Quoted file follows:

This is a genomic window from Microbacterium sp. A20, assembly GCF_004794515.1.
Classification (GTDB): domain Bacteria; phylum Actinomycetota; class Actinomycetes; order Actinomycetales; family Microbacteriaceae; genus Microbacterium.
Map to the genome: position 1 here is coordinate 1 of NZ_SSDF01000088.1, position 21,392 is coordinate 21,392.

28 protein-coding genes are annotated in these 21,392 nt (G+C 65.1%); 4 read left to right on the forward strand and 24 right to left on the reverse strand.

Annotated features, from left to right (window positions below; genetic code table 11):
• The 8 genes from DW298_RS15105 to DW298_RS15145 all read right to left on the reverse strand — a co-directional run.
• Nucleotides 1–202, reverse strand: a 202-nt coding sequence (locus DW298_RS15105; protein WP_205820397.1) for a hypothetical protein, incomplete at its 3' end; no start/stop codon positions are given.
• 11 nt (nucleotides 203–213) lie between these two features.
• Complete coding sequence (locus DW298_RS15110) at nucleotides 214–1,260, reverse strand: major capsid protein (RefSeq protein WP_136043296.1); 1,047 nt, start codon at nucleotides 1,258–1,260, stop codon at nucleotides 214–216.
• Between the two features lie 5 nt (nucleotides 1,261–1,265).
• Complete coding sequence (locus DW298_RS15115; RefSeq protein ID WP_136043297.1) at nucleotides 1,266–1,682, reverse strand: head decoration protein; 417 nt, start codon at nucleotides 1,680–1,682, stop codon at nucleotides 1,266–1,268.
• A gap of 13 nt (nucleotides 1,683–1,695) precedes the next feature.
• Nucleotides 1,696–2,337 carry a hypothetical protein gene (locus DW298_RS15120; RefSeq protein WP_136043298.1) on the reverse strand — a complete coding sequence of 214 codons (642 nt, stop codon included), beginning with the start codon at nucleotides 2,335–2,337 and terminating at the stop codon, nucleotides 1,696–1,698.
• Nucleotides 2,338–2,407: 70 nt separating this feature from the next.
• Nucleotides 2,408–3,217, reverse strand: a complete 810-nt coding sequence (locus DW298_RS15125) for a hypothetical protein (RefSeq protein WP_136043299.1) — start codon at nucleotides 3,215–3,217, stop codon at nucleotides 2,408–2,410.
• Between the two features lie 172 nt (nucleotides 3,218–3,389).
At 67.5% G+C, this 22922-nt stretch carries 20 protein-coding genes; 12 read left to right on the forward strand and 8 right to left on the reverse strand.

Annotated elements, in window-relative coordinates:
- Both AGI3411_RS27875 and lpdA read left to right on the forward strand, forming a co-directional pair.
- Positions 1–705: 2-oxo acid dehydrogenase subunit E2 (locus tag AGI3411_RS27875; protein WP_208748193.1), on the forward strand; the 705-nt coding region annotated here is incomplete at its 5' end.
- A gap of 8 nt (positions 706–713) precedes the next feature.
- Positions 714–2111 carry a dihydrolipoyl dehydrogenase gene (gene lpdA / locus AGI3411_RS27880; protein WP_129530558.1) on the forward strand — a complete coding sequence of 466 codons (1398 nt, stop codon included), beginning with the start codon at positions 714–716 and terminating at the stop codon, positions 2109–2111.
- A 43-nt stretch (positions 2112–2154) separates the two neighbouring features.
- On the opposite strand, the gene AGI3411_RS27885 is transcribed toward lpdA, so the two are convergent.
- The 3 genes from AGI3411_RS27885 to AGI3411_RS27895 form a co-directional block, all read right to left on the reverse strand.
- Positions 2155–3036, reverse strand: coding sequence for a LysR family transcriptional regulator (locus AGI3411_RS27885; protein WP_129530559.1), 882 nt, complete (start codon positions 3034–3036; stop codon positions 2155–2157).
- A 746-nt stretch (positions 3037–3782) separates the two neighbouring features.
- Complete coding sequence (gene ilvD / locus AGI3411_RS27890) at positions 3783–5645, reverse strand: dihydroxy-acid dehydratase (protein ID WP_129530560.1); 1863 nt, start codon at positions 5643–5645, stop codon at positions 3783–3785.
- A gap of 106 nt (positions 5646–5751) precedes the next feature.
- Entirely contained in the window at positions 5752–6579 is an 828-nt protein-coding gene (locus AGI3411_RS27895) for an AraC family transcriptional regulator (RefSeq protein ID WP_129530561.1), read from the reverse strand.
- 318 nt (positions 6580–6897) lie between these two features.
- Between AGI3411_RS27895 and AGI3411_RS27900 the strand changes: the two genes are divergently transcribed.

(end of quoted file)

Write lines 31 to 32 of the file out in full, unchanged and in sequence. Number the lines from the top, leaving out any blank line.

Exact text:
- 318 nt (positions 6580–6897) lie between these two features.
- Between AGI3411_RS27895 and AGI3411_RS27900 the strand changes: the two genes are divergently transcribed.